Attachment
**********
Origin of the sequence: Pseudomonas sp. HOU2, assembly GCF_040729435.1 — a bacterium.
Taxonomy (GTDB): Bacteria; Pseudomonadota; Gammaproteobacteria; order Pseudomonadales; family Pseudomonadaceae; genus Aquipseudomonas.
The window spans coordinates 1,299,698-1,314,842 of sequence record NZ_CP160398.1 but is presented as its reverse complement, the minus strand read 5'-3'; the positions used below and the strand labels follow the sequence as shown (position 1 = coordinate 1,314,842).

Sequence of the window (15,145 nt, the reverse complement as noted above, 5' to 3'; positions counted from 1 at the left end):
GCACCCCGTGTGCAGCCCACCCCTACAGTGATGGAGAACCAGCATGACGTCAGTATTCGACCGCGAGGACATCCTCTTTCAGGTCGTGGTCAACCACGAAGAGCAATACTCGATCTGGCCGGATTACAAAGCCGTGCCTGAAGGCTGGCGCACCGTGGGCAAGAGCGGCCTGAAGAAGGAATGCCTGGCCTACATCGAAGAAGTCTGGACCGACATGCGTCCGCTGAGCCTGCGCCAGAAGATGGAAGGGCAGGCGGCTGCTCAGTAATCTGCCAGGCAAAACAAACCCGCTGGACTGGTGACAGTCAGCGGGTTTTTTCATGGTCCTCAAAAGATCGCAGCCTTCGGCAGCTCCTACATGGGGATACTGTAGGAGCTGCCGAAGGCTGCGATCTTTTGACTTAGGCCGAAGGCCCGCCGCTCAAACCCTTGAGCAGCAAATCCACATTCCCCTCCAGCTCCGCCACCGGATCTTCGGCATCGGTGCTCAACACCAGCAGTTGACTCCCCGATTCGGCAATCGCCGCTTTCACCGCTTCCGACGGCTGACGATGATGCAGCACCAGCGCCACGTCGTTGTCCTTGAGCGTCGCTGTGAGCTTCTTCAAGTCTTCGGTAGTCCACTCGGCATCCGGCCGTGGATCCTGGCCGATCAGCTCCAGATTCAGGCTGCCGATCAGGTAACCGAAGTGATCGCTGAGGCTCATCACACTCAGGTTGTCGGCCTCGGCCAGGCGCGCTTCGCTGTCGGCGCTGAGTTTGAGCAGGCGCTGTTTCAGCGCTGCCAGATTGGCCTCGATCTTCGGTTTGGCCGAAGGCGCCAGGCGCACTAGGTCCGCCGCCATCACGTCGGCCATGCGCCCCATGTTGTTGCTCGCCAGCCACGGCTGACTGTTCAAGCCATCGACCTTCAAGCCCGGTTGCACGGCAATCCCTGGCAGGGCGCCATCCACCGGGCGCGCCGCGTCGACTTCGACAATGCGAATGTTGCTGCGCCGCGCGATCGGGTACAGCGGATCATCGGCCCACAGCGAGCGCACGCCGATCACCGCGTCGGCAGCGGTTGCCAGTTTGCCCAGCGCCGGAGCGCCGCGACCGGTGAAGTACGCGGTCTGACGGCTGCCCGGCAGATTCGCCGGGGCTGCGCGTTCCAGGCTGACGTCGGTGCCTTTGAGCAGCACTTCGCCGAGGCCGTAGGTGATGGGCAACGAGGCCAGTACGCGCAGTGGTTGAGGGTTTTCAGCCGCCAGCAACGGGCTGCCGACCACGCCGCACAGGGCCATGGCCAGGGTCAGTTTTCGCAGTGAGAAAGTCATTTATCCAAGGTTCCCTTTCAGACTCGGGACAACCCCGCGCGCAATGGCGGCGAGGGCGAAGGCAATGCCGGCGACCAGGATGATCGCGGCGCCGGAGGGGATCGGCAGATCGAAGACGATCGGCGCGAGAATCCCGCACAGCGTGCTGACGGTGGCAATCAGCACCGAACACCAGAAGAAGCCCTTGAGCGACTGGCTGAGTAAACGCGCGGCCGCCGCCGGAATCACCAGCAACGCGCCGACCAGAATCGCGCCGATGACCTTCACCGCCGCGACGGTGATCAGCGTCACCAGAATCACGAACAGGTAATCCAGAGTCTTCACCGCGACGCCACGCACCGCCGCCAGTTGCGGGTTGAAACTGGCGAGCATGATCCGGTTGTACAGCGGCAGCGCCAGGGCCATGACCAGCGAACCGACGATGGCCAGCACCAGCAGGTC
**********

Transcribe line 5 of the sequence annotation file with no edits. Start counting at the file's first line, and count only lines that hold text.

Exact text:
GCACCCCGTGTGCAGCCCACCCCTACAGTGATGGAGAACCAGCATGACGTCAGTATTCGACCGCGAGGACATCCTCTTTCAGGTCGTGGTCAACCACGAAGAGCAATACTCGATCTGGCCGGATTACAAAGCCGTGCCTGAAGGCTGGCGCACCGTGGGCAAGAGCGGCCTGAAGAAGGAATGCCTGGCCTACATCGAAGAAGTCTGGACCGACATGCGTCCGCTGAGCCTGCGCCAGAAGATGGAAGGGCAGGCGGCTGCTCAGTAATCTGCCAGGCAAAACAAACCCGCTGGACTGGTGACAGTCAGCGGGTTTTTTCATGGTCCTCAAAAGATCGCAGCCTTCGGCAGCTCCTACATGGGGATACTGTAGGAGCTGCCGAAGGCTGCGATCTTTTGACTTAGGCCGAAGGCCCGCCGCTCAAACCCTTGAGCAGCAAATCCACATTCCCCTCCAGCTCCGCCACCGGATCTTCGGCATCGGTGCTCAACACCAGCAGTTGACTCCCCGATTCGGCAATCGCCGCTTTCACCGCTTCCGACGGCTGACGATGATGCAGCACCAGCGCCACGTCGTTGTCCTTGAGCGTCGCTGTGAGCTTCTTCAAGTCTTCGGTAGTCCACTCGGCATCCGGCCGTGGATCCTGGCCGATCAGCTCCAGATTCAGGCTGCCGATCAGGTAACCGAAGTGATCGCTGAGGCTCATCACACTCAGGTTGTCGGCCTCGGCCAGGCGCGCTTCGCTGTCGGCGCTGAGTTTGAGCAGGCGCTGTTTCAGCGCTGCCAGATTGGCCTCGATCTTCGGTTTGGCCGAAGGCGCCAGGCGCACTAGGTCCGCCGCCATCACGTCGGCCATGCGCCCCATGTTGTTGCTCGCCAGCCACGGCTGACTGTTCAAGCCATCGACCTTCAAGCCCGGTTGCACGGCAATCCCTGGCAGGGCGCCATCCACCGGGCGCGCCGCGTCGACTTCGACAATGCGAATGTTGCTGCGCCGCGCGATCGGGTACAGCGGATCATCGGCCCACAGCGAGCGCACGCCGATCACCGCGTCGGCAGCGGTTGCCAGTTTGCCCAGCGCCGGAGCGCCGCGACCGGTGAAGTACGCGGTCTGACGGCTGCCCGGCAGATTCGCCGGGGCTGCGCGTTCCAGGCTGACGTCGGTGCCTTTGAGCAGCACTTCGCCGAGGCCGTAGGTGATGGGCAACGAGGCCAGTACGCGCAGTGGTTGAGGGTTTTCAGCCGCCAGCAACGGGCTGCCGACCACGCCGCACAGGGCCATGGCCAGGGTCAGTTTTCGCAGTGAGAAAGTCATTTATCCAAGGTTCCCTTTCAGACTCGGGACAACCCCGCGCGCAATGGCGGCGAGGGCGAAGGCAATGCCGGCGACCAGGATGATCGCGGCGCCGGAGGGGATCGGCAGATCGAAGACGATCGGCGCGAGAATCCCGCACAGCGTGCTGACGGTGGCAATCAGCACCGAACACCAGAAGAAGCCCTTGAGCGACTGGCTGAGTAAACGCGCGGCCGCCGCCGGAATCACCAGCAACGCGCCGACCAGAATCGCGCCGATGACCTTCACCGCCGCGACGGTGATCAGCGTCACCAGAATCACGAACAGGTAATCCAGAGTCTTCACCGCGACGCCACGCACCGCCGCCAGTTGCGGGTTGAAACTGGCGAGCATGATCCGGTTGTACAGCGGCAGCGCCAGGGCCATGACCAGCGAACCGACGATGGCCAGCACCAGCAGGTC